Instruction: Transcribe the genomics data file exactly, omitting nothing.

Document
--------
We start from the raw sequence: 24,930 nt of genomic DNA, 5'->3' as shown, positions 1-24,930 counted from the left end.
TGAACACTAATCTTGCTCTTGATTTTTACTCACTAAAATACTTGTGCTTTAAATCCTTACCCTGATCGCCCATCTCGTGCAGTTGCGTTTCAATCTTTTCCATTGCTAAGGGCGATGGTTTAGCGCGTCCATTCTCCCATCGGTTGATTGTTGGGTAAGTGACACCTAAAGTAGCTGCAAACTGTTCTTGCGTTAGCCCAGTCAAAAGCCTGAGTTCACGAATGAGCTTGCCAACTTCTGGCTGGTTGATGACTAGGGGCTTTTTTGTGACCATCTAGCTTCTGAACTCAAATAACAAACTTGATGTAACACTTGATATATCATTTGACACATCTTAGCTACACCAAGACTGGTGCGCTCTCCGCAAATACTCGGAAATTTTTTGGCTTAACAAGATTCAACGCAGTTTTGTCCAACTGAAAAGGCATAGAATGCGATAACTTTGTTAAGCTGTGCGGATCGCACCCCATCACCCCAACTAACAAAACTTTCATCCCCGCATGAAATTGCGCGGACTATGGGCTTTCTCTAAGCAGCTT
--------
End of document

We start from the raw sequence: 24,930 nt of genomic DNA, 5'->3' as shown, positions 1-24,930 counted from the left end.
TGAACACTAATCTTGCTCTTGATTTTTACTCACTAAAATACTTGTGCTTTAAATCCTTACCCTGATCGCCCATCTCGTGCAGTTGCGTTTCAATCTTTTCCATTGCTAAGGGCGATGGTTTAGCGCGTCCATTCTCCCATCGGTTGATTGTTGGGTAAGTGACACCTAAAGTAGCTGCAAACTGTTCTTGCGTTAGCCCAGTCAAAAGCCTGAGTTCACGAATGAGCTTGCCAACTTCTGGCTGGTTGATGACTAGGGGCTTTTTTGTGACCATCTAGCTTCTGAACTCAAATAACAAACTTGATGTAACACTTGATATATCATTTGACACATCTTAGCTACACCAAGACTGGTGCGCTCTCCGCAAATACTCGGAAATTTTTTGGCTTAACAAGATTCAACGCAGTTTTGTCCAACTGAAAAGGCATAGAATGCGATAACTTTGTTAAGCTGTGCGGATCGCACCCCATCACCCCAACTAACAAAACTTTCATCCCCGCATGAAATTGCGCGGACTATGGGCTTTCTCTAAGCAGCTT